Q: How were you trained?

A: A variety of ways. I was mentored, I chose people who I felt were strong astrologers and whose spiritual position I liked. And then a lot of practice and studying on my own and just doing it. I would say writing horoscopes has taught me more about astrology than anything else because it's very challenging to look at the chart and start coming up with something totally new for that day or that week. And so the creative process of astrology is the most important part of it. (track 15 8:50). It's a combination of learning the tradition and applying the creative process to it. Being a journalist was very helpful.

Q: How so?

A: It gave me the ability to put things into language that were difficult to understand. One thing about astrology is that you have to be really clear. You don't want to give people an airy-fairy reading in their horoscope. You also don't want to be too definitive. Part of the art of writing the column is having the right touch. Like a news story, you can't make it sound too important, but you can't make is sound like nothing. The poetry of it is writing in a way that's oblique enough so that the reader can bring a lot to it.

Q: You want to generalize it so much so people can get their own interpretations from it.

A: I would say general is the wrong word. I would say oblique is the right word, leaving it open to interpretation. It's important to be specific as well. The most important thing a person writing a horoscope can do is to not be afraid of being wrong because if you're afraid to be wrong, you're going to be wrong.

Q: How do you get people interested in the horoscopes you write?

A: I don't really have to do much. Readers just find me. I just began posting to the Web and it began propagating over time. I was on the Web close to the beginning. I was on American Online on an area in the UK going back to 1996 or 97, so right away I had a pretty wide readership. Some pagan people in the UK were helping putting together an area on AOL and I got recruited for that. I grew up with the Net at an astrologer unlike other astrologers who grew up with newspapers or exclusively in the print world. I came of age exactly the same time the Internet did.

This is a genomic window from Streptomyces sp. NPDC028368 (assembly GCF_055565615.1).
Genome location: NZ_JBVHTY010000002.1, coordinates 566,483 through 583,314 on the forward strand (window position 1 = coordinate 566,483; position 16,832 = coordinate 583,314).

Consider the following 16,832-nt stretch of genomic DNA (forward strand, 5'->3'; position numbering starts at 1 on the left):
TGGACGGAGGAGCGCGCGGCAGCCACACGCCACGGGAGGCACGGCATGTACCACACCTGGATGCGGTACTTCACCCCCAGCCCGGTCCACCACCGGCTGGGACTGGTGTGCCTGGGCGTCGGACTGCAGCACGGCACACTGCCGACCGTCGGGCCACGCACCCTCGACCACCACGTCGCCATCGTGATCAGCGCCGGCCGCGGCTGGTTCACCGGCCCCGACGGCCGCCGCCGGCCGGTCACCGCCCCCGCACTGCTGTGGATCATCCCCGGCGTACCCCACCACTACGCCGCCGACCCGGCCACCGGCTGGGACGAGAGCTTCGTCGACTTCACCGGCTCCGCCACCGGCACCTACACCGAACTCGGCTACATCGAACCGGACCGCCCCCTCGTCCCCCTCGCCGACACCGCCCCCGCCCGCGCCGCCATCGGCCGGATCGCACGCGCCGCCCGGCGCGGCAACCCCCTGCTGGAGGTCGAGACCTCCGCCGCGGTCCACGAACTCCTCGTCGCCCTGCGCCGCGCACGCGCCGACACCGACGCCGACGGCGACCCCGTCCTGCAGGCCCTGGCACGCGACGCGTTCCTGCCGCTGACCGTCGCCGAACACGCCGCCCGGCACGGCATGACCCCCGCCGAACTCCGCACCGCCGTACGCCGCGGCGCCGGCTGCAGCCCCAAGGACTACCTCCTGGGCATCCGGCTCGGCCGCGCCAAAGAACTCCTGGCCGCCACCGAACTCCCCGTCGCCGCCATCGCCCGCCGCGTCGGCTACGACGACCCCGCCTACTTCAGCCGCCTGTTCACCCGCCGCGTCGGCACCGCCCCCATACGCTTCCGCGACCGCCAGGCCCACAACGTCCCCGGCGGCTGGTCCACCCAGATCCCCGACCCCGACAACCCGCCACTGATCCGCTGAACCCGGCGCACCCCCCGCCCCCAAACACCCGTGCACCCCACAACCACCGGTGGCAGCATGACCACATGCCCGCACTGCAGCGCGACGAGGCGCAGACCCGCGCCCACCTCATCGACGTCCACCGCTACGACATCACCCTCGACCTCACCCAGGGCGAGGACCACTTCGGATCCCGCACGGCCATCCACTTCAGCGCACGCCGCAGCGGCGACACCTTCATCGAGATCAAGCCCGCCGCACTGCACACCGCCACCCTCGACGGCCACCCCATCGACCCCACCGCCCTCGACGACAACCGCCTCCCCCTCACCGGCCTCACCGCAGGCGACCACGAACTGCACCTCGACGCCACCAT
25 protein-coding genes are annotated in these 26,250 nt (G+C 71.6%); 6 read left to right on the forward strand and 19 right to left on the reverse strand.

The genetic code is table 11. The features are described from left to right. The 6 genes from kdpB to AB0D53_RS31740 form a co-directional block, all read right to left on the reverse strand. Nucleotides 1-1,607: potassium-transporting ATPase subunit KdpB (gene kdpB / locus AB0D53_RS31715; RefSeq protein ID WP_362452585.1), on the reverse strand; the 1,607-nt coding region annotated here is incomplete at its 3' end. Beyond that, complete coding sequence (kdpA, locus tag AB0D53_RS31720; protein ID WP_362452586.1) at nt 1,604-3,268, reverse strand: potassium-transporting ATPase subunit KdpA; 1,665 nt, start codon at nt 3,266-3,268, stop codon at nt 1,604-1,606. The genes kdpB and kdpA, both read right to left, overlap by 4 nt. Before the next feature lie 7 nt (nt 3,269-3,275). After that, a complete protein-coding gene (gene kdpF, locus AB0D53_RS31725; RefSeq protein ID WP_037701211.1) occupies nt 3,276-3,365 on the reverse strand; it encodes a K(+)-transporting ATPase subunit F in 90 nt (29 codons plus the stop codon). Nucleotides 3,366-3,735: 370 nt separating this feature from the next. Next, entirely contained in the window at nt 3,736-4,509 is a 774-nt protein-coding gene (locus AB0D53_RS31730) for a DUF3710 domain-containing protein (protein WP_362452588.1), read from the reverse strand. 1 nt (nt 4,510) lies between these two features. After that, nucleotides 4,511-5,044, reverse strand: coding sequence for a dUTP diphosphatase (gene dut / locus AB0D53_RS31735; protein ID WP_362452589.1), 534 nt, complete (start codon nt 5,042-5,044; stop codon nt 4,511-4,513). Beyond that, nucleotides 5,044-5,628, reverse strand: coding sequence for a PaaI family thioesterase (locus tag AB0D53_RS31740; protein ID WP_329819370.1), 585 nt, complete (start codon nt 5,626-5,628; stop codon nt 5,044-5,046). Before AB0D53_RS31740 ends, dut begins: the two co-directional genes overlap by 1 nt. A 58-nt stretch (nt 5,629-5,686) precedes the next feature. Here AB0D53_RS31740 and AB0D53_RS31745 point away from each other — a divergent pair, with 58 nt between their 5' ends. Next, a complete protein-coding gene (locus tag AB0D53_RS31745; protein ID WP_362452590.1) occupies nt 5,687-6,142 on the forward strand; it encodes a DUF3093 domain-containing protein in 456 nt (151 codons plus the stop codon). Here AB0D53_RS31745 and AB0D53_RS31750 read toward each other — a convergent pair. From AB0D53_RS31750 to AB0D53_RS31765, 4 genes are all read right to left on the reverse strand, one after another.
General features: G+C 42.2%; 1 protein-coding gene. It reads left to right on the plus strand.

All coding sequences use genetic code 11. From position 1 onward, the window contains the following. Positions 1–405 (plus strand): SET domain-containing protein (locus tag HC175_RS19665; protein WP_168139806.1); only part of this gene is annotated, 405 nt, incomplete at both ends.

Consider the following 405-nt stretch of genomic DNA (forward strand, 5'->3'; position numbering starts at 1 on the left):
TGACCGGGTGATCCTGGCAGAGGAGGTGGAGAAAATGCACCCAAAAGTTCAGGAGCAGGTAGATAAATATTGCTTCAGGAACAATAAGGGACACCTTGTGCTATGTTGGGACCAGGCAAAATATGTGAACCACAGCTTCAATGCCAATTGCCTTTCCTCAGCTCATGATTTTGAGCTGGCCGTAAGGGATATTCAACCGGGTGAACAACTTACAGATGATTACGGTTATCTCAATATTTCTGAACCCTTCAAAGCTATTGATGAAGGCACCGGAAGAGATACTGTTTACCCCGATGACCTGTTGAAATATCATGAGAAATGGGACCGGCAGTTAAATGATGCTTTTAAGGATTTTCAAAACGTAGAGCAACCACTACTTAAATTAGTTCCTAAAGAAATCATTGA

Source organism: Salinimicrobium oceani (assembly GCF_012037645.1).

Q: How old are you?

A: I'm 38.

Q: Are you carried anywhere in the print media?

A: I'm carried in a magazine out of New York called Chronogram. I stand in for the Cainer horoscope in the London Daily Mirror, as well as writing for a paper in Milwaukee, another in Washington, and a lot of web pages.

Q: How difficult is getting a gig?

A: There's only one astrologer per magazine, second of all, they tend and keep people a long time. So unlike freelance writing where you can jump around a lot, I think it's more challenging. We'll see. I think my column is really different than most people's.

Q: How's that?

A: I think I'm coming from a different place than most other astrologers. I have a good blend of the mundane and the mystical. I think I'm not afraid to tackle deep psychological issues even in a little 100-word blurb. I give a pretty in-depth analysis of the psychology of a particular moment. I would say if I specialize in anything, it's doing that. To be able to read the symbols off the chart and put them into an intelligible language that speaks to the conditions of a moment

Q: Is that what makes the best horoscope writers, those who can communicate well?

A: I think it's really important. After all, what ever is being conveyed is coming across trough communication. They could be the best astrologer in the world, but if they can't convey their idea, what good is it? That's probably why I think the best one's come from England.

Q: Why is that?

A: There's two reasons. One is that there is deep mystical tradition in the culture. You know Tolken comes from England. And they understand mysticism in a way that we don't. The Puritans got a hold of mysticism here and said that this is just evil. Also, the British were able to hide it. They just took the whole movement underground. Around the turn of the century it came back up. They have an older tradition with most things, of course. Their culture is more steeped in mysticism and it still has one foot in the Pagan world. The other reason is because Brits are more literate. And they're funnier.

And... an earlier interview by Jane Arnell